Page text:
Life’s a riot in  The Fearful  Part Of It Was The Absence,  Joey Simons’s new presentation, which forms the latest edition of Collective’s Satellites Programme of work by upcoming artists, provocateurs and other practitioners. Simons draws his title from the journals of Henry Cockburn, the Edinburgh born nineteenth Solicitor General for Scotland, author, conservationist and Edinburgh Royal High School graduate.    Cockburn wrote in his journals of a ‘terrible silence’ and ‘fearful absence of riot’ at demonstrations in Scotland in support of parliamentary reform. These protests nevertheless helped lead to the introduction of The Representation of the People Act 1832. More than a century and a half later, as riots swept across England in 2011 after Mark Duggan was shot and killed in London by police, Scotland again seemingly remained passive.    Drawing from his observations of such apparent cross-border differences, Simons was informed in part too by artist Jimmy Cauty’s The Aftermath D

Alvin Lucier - An Obituary

Alvin Lucier – Composer Born May 14, 1931; died December 1, 2021   Alvin Lucier, who has died aged 90, was a pioneering composer, whose boundless curiosity set down a template for generations of sound artists and sonic architects who followed in his wake. His explorations of the physical properties of sound were quietly radical and endlessly inquisitive in his extrapolation of sound from non-traditional sources. These included brain sensors, pencils and teapots.   Key works include I Am Sitting in a Room (1969), in which Lucier recorded himself talking as he explained what he was about to do. Lucier then played back the speech and re-recorded it, repeating the process until his words blur into the void, and only resonant frequencies remain. The influence of a room’s architecture and acoustic properties were key to Lucier’s work, and it was the unpredictability of the end result that intrigued him. In this sense, Lucier’s experimental approach was rooted in science as much as sound.   T

Bob Baker - An Obituary

Bob Baker – Television writer Born July 26, 1939; died November 3, 2021    Bob Baker, who has died aged 82, was a television writer, who helped bring to life two of the small screen’s most iconic creations. Along with his writing partner Dave Martin, who died in 2007, Baker co-penned thirty-eight episodes of Doctor Who (1971-1979) during the children’s SF show’s 1970s golden age. Known as the Bristol Boys, the duo’s work began with The Claws of Axos (1971), and, over eight stories, straddled the regeneration of Jon Pertwee’s third Doctor into Tom Baker’s fourth incarnation of the eccentric Time Lord.    This included the programme’s tenth anniversary story, The Three Doctors (1972-1973), which saw the first and second Doctors, played respectively by William Hartnell and Patrick Troughton, join forces with Pertwee in a battle to save Time. Baker and Martin’s tenure on Doctor Who also saw them create K9, the pompous dog-based mobile computer that went on to have a series of its own. Bake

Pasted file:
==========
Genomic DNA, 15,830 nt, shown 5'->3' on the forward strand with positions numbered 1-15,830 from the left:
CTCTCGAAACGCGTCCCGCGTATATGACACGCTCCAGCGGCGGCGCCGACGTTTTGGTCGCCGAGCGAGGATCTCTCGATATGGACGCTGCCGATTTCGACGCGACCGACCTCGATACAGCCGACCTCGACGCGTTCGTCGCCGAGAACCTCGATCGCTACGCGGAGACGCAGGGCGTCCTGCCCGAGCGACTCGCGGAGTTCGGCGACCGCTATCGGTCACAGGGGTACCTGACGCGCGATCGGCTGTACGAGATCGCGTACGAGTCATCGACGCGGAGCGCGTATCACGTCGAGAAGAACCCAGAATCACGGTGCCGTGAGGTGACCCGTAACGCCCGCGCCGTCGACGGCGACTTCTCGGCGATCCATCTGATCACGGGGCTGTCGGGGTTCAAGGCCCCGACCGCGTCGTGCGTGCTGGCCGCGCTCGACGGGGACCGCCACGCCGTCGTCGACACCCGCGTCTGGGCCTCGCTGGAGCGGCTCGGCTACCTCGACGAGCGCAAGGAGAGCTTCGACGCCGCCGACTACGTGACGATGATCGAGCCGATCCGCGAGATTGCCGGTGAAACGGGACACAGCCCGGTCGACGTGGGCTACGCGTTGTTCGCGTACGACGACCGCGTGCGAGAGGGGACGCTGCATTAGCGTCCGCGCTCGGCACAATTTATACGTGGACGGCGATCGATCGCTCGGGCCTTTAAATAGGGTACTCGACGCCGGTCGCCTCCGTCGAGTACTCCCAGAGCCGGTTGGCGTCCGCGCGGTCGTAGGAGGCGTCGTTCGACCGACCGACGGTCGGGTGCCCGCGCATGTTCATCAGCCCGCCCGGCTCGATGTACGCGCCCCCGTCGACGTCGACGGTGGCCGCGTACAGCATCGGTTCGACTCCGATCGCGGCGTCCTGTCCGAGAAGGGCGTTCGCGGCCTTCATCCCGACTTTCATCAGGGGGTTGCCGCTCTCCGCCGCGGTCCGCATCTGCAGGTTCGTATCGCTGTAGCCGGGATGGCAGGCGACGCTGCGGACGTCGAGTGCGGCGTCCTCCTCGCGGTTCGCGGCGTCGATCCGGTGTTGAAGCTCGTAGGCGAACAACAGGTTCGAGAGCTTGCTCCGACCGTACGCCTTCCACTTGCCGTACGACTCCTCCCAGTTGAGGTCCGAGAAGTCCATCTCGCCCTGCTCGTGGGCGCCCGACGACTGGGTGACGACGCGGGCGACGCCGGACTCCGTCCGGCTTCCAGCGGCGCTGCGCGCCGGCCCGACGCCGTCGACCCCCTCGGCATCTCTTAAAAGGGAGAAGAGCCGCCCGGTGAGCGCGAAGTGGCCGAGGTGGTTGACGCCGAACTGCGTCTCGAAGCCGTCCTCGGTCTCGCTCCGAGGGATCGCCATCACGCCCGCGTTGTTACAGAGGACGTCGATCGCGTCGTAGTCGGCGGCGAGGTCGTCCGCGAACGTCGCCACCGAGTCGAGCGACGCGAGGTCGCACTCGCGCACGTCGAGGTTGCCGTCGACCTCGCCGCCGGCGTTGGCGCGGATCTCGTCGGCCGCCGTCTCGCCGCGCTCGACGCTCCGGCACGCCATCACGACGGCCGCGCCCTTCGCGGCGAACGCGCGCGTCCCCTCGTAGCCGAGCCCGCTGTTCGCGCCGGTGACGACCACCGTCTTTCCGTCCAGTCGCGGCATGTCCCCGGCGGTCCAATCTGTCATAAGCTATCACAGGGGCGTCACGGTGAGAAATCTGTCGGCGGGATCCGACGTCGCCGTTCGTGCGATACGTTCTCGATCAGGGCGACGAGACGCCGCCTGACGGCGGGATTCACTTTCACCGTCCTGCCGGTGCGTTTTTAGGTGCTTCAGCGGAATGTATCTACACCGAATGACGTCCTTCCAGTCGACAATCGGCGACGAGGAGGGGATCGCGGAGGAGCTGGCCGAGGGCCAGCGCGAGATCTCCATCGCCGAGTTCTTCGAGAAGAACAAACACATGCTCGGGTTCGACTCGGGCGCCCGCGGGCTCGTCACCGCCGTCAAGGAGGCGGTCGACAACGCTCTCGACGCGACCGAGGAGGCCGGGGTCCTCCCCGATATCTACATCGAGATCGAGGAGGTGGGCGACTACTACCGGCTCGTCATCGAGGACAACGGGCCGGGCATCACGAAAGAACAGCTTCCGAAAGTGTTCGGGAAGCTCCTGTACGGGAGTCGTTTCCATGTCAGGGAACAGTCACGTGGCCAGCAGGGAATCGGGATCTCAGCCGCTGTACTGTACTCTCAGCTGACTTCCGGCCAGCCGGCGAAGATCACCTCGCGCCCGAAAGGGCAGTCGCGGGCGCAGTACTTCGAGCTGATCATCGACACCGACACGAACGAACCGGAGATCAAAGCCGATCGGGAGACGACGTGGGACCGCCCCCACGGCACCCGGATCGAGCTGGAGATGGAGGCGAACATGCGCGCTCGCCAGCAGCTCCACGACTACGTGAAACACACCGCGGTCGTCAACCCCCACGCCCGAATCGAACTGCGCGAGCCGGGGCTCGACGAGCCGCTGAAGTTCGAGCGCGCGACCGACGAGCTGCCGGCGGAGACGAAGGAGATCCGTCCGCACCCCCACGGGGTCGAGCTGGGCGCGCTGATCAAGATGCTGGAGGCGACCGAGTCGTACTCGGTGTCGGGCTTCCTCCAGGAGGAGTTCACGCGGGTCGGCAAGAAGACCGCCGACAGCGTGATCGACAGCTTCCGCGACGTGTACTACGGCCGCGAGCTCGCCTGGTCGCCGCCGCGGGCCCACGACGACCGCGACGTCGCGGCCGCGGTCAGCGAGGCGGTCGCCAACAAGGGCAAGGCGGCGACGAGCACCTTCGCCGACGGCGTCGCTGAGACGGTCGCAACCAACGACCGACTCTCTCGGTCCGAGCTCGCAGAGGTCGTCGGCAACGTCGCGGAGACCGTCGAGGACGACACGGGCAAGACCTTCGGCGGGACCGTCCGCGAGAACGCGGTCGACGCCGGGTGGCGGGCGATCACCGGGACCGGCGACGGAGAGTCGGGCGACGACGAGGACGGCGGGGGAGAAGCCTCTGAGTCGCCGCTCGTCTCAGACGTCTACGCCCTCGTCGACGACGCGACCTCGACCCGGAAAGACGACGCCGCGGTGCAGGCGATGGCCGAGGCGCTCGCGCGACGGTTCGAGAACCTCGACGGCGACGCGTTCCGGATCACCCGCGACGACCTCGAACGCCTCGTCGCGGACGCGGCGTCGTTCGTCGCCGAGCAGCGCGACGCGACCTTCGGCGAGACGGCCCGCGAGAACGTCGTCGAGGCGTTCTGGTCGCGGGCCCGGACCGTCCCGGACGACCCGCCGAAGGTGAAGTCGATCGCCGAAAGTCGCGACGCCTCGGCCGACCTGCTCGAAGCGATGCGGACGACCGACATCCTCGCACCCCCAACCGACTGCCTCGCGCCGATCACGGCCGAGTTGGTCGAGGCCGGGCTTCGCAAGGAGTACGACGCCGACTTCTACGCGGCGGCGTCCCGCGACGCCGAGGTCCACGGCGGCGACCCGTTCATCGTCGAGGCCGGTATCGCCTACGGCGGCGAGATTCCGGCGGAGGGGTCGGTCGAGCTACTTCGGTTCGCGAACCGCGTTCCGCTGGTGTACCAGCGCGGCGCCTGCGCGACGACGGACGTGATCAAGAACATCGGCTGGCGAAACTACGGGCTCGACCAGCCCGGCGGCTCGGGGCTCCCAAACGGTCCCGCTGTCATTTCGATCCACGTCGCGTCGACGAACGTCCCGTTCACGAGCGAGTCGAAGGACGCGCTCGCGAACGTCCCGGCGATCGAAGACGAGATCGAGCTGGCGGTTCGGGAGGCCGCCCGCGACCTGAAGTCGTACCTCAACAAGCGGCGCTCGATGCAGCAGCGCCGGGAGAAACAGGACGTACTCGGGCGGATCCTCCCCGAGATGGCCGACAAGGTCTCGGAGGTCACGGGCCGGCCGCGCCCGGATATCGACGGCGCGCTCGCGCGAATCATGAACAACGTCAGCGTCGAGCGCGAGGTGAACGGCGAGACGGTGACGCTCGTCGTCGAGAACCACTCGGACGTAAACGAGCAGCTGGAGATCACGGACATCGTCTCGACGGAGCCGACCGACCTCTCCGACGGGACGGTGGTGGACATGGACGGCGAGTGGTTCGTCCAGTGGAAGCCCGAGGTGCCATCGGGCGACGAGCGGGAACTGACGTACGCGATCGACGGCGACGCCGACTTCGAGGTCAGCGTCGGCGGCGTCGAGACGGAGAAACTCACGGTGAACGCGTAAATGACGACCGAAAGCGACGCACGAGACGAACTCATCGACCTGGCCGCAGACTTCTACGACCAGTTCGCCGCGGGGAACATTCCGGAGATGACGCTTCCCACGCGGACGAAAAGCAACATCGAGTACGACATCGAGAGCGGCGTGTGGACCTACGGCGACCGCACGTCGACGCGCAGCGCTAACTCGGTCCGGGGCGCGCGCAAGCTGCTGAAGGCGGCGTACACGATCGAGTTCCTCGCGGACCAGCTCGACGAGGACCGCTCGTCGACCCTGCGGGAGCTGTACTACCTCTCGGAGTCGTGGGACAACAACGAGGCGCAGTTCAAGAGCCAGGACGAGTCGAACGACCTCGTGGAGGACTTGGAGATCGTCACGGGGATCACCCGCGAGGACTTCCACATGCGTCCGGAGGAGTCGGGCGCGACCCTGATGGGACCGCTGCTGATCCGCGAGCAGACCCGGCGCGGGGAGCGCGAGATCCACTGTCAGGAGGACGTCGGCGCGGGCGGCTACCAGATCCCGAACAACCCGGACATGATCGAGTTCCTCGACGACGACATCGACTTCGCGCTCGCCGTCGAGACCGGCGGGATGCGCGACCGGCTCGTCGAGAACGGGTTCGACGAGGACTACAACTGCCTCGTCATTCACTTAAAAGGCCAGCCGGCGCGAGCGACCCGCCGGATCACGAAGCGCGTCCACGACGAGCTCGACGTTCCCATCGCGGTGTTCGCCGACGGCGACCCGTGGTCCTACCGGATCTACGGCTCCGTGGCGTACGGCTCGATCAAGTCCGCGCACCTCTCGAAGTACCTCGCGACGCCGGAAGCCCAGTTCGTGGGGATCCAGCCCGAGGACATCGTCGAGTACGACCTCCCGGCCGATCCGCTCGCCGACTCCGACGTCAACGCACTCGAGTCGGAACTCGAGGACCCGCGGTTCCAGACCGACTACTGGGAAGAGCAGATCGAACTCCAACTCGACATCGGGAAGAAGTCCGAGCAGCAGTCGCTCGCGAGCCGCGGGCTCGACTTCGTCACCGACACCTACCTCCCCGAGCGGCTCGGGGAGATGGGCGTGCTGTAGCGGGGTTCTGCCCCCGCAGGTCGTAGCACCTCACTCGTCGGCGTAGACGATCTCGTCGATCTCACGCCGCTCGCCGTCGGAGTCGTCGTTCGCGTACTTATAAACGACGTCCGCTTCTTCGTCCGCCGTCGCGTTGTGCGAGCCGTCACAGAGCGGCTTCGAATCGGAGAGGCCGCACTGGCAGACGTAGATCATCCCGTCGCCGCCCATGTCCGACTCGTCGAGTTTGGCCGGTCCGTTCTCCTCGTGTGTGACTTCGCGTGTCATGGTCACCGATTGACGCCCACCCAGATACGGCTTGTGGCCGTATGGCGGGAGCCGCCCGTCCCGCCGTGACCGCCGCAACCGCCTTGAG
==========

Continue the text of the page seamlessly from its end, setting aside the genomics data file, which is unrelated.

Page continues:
David McKail - An Obituary

David McKail – Actor, writer,   Born March 13,1938; died December 6, 2021   David McKail, who has died aged 83, was an actor best known for his long running role as police surgeon Dr McKenzie in TV drama, A Touch of Frost (1992-2008). Beyond that, he was a long standing stalwart of theatre in Scotland and beyond. In the guise of Frederic Mohr, he was also an accomplished playwright. This nom de plume was drawn from his German grandfather’s name out of a desire for his writing to stand on its own terms. All this made McKail a proudly Scottish renaissance man, possessed with a vast intelligence and a mischievous wit.    David Fredrick Mohr McKail   was born  in Glasgow, the youngest of three children to David and Janetta McKail (nee Mohr). He grew up in Bridgeton, and, as a war child, spent three years in Millport on the Isle of Cumbrae. He attended John Street Elementary School, then John Street Senior Secondary School for a term before moving to Allan Glen's School.    While his fa